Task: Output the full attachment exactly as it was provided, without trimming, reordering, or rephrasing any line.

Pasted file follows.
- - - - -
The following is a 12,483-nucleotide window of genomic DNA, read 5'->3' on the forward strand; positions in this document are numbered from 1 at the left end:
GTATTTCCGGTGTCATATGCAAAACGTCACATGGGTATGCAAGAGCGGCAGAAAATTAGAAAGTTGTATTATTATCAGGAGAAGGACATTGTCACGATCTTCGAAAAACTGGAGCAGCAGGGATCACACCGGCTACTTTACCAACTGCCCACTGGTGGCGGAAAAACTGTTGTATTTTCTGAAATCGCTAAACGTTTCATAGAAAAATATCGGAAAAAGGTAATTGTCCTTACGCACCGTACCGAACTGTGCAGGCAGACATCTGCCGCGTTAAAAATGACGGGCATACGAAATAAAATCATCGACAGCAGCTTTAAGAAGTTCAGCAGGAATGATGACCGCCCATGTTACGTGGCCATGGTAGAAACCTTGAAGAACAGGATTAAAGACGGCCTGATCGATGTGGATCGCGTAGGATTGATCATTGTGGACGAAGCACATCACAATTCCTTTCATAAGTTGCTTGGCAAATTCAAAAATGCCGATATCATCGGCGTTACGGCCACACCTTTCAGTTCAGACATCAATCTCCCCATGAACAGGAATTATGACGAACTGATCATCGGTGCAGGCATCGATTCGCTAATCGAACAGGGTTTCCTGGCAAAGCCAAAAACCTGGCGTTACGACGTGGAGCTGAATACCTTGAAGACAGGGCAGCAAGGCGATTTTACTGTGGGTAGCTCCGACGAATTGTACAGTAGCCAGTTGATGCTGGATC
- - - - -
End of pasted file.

The following is a 12,483-nucleotide window of genomic DNA, read 5'->3' on the forward strand; positions in this document are numbered from 1 at the left end:
GTATTTCCGGTGTCATATGCAAAACGTCACATGGGTATGCAAGAGCGGCAGAAAATTAGAAAGTTGTATTATTATCAGGAGAAGGACATTGTCACGATCTTCGAAAAACTGGAGCAGCAGGGATCACACCGGCTACTTTACCAACTGCCCACTGGTGGCGGAAAAACTGTTGTATTTTCTGAAATCGCTAAACGTTTCATAGAAAAATATCGGAAAAAGGTAATTGTCCTTACGCACCGTACCGAACTGTGCAGGCAGACATCTGCCGCGTTAAAAATGACGGGCATACGAAATAAAATCATCGACAGCAGCTTTAAGAAGTTCAGCAGGAATGATGACCGCCCATGTTACGTGGCCATGGTAGAAACCTTGAAGAACAGGATTAAAGACGGCCTGATCGATGTGGATCGCGTAGGATTGATCATTGTGGACGAAGCACATCACAATTCCTTTCATAAGTTGCTTGGCAAATTCAAAAATGCCGATATCATCGGCGTTACGGCCACACCTTTCAGTTCAGACATCAATCTCCCCATGAACAGGAATTATGACGAACTGATCATCGGTGCAGGCATCGATTCGCTAATCGAACAGGGTTTCCTGGCAAAGCCAAAAACCTGGCGTTACGACGTGGAGCTGAATACCTTGAAGACAGGGCAGCAAGGCGATTTTACTGTGGGTAGCTCCGACGAATTGTACAGTAGCCAGTTGATGCTGGATC